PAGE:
Considering value and how various stakeholders’ perceptions of value creation impacts on the success of the project: a product development case study
Managing projects for ‘value’ has been recognised as the most effective way to increase benefits in terms of a given investment (Thiry 2000). Bröring and Cloutier (2008) further extended this thought and proclaimed a buyer-seller relationship as the centre to value-creation.
Both of these to a certain extent occur in large pharmaceutical businesses where firms increasingly concentrate on core competences and end up outsourcing expensive ones. The lack of available literature on the problem, within the pharmaceutical industry context, does not indicate that the industry is not recognising the important role value- creation process has. Just opposite, the industry is the leader in structuring the value chains and its networks.
Therefore, this paper represents a contribution to the pharmaceutical product management literature due to its focus on the pharmaceutical product development projects and on the role the value creation has on that process.
The primary aim of the paper is to identify what stakeholders in the industry identify as ‘value’ and how these views affect value creation in the context of new product development. To better understand the background of the problem, the paper reviews an external and internal context represented in the current industry trends and how it affects the firm’s operations. Then, the focus goes to the specific case study of product development project chosen to exemplify the issue of value creation. It explains how value proposition was presented; make-or-buy decision made and what were missed value added opportunities.
The remainder of the paper is organised as follows. The next major section gives an overview of industry convergence and of its implications for value-creation in NPD and how stakeholders’ view value creation in this context. .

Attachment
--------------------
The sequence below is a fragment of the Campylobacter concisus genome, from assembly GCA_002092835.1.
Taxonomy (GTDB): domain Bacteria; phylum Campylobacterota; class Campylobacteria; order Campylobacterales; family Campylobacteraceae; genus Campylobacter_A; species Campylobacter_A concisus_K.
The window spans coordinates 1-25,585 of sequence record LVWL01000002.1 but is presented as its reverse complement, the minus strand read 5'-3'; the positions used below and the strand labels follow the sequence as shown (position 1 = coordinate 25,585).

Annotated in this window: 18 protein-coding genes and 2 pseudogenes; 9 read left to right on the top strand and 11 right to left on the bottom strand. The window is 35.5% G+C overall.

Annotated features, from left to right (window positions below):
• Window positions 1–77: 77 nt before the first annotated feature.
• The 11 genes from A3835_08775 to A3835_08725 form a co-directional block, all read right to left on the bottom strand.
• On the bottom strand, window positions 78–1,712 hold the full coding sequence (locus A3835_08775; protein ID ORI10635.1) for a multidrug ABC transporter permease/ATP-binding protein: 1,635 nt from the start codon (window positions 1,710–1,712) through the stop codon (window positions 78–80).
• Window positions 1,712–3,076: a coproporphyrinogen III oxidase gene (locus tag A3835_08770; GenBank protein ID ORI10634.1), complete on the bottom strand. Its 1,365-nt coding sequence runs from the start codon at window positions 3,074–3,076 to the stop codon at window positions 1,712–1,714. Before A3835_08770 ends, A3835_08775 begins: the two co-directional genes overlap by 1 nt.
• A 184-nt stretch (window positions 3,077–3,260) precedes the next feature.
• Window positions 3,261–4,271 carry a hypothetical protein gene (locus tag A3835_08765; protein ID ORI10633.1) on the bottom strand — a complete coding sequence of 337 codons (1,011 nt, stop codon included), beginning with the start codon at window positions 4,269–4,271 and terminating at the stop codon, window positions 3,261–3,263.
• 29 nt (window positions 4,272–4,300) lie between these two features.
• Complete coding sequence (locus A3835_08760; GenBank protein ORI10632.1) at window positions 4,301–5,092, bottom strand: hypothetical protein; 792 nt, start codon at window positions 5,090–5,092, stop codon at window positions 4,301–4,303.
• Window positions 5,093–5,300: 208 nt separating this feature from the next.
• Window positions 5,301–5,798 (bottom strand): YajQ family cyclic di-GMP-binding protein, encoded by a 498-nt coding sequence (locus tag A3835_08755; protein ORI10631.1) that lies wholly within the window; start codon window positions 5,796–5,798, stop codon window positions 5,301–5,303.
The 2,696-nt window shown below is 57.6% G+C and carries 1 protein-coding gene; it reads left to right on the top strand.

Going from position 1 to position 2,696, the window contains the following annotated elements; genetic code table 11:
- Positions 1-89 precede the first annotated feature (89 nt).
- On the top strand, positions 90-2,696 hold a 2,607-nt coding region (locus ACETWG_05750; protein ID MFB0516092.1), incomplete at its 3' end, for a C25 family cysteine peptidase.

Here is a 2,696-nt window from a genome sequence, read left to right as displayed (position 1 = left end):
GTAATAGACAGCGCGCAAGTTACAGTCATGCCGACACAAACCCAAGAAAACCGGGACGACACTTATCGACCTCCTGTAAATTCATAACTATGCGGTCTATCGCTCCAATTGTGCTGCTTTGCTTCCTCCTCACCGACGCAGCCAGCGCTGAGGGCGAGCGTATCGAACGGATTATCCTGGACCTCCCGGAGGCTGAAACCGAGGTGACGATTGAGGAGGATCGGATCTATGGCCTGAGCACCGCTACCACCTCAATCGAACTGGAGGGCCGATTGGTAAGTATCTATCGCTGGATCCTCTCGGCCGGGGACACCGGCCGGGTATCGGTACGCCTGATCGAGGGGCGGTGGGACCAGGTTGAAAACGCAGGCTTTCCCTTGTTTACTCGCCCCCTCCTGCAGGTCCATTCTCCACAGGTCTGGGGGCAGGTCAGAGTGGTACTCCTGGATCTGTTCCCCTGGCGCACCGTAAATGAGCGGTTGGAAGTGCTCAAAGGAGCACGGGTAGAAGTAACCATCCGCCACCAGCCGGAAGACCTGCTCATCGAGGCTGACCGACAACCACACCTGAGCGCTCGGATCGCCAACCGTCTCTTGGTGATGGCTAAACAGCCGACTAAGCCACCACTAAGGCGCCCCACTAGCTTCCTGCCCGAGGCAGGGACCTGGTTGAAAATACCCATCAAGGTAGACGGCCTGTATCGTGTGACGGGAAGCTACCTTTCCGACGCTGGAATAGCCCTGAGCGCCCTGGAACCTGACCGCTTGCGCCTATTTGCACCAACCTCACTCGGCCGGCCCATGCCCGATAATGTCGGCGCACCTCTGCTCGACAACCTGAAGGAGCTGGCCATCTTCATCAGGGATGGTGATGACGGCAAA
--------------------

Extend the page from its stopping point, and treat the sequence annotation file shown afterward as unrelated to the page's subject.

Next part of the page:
This is followed a brief literature overview on value-creation in NPD projects and on the role of collaborations in section three. Subsequently, section four provides an outline of the research design, and resulting empirical base for the qualitative multi-case research presented in the paper. Findings are discussed in section five.
Finally, in section six, results are presented, managerial implications are highlighted. Conclusions, research limitations, and suggestions for further research are given in section seven.
External Context (The Industry)
“The pharmaceutical industry undertakes the development, production and supply of pharmaceutical products needed to save lives, prevent disease and otherwise assist in maintaining quality of life (Medicines Australia 2010).” During the twentieth century, progressively increasing and detailed legislation to protect the public health from harm and chicanery and advances in chemistry, biology, and medicine have led to a great increase in the complexity of drug development and in the number and classes of new drugs and drug products (Altman 2000). It also led to a further understanding of medications used for decades and the more rapid and through highlighting of the benefits and risks of existing and proposed drugs. For dermatology, this increased legislation has meant expending options for prescribing or administering therapy; large amounts of evidence on the safety, efficacy, and proper uses of drugs; and reliable and proven formulation, manufacture, quality control, and stability of drugs. All this led to the ever rising cost of drug development coupled to the apparent dearth of new molecular entities entering the marketplace. It would appear that the industry is lagging in innovation and transformation is not occurring fast enough to meet the persistent decline in productivity (Smith and Roberson 2010).
On the contrary to the